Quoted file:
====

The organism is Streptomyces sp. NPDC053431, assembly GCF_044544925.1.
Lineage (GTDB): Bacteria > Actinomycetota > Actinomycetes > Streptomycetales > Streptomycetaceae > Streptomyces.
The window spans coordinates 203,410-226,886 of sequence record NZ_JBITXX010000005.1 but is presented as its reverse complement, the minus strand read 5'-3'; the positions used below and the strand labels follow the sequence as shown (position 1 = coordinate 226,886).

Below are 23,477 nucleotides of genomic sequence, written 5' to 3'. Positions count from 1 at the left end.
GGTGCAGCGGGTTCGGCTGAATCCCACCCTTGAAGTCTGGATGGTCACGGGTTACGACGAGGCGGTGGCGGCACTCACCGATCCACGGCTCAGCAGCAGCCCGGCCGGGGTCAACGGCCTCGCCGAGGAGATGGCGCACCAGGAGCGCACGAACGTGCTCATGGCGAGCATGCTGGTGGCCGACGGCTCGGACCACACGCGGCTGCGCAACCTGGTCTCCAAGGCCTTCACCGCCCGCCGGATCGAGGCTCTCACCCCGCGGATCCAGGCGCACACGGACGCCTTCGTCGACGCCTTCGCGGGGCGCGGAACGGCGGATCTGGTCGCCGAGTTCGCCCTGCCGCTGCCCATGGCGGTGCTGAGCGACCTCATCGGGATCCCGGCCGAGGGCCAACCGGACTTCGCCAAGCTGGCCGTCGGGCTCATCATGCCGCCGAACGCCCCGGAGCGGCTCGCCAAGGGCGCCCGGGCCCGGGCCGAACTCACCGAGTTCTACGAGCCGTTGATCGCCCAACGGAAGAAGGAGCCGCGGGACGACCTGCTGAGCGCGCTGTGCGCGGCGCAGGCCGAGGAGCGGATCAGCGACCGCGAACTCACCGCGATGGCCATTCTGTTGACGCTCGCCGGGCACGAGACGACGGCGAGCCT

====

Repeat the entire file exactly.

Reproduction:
The organism is Streptomyces sp. NPDC053431, assembly GCF_044544925.1.
Lineage (GTDB): Bacteria > Actinomycetota > Actinomycetes > Streptomycetales > Streptomycetaceae > Streptomyces.
The window spans coordinates 203,410-226,886 of sequence record NZ_JBITXX010000005.1 but is presented as its reverse complement, the minus strand read 5'-3'; the positions used below and the strand labels follow the sequence as shown (position 1 = coordinate 226,886).

Below are 23,477 nucleotides of genomic sequence, written 5' to 3'. Positions count from 1 at the left end.
GGTGCAGCGGGTTCGGCTGAATCCCACCCTTGAAGTCTGGATGGTCACGGGTTACGACGAGGCGGTGGCGGCACTCACCGATCCACGGCTCAGCAGCAGCCCGGCCGGGGTCAACGGCCTCGCCGAGGAGATGGCGCACCAGGAGCGCACGAACGTGCTCATGGCGAGCATGCTGGTGGCCGACGGCTCGGACCACACGCGGCTGCGCAACCTGGTCTCCAAGGCCTTCACCGCCCGCCGGATCGAGGCTCTCACCCCGCGGATCCAGGCGCACACGGACGCCTTCGTCGACGCCTTCGCGGGGCGCGGAACGGCGGATCTGGTCGCCGAGTTCGCCCTGCCGCTGCCCATGGCGGTGCTGAGCGACCTCATCGGGATCCCGGCCGAGGGCCAACCGGACTTCGCCAAGCTGGCCGTCGGGCTCATCATGCCGCCGAACGCCCCGGAGCGGCTCGCCAAGGGCGCCCGGGCCCGGGCCGAACTCACCGAGTTCTACGAGCCGTTGATCGCCCAACGGAAGAAGGAGCCGCGGGACGACCTGCTGAGCGCGCTGTGCGCGGCGCAGGCCGAGGAGCGGATCAGCGACCGCGAACTCACCGCGATGGCCATTCTGTTGACGCTCGCCGGGCACGAGACGACGGCGAGCCT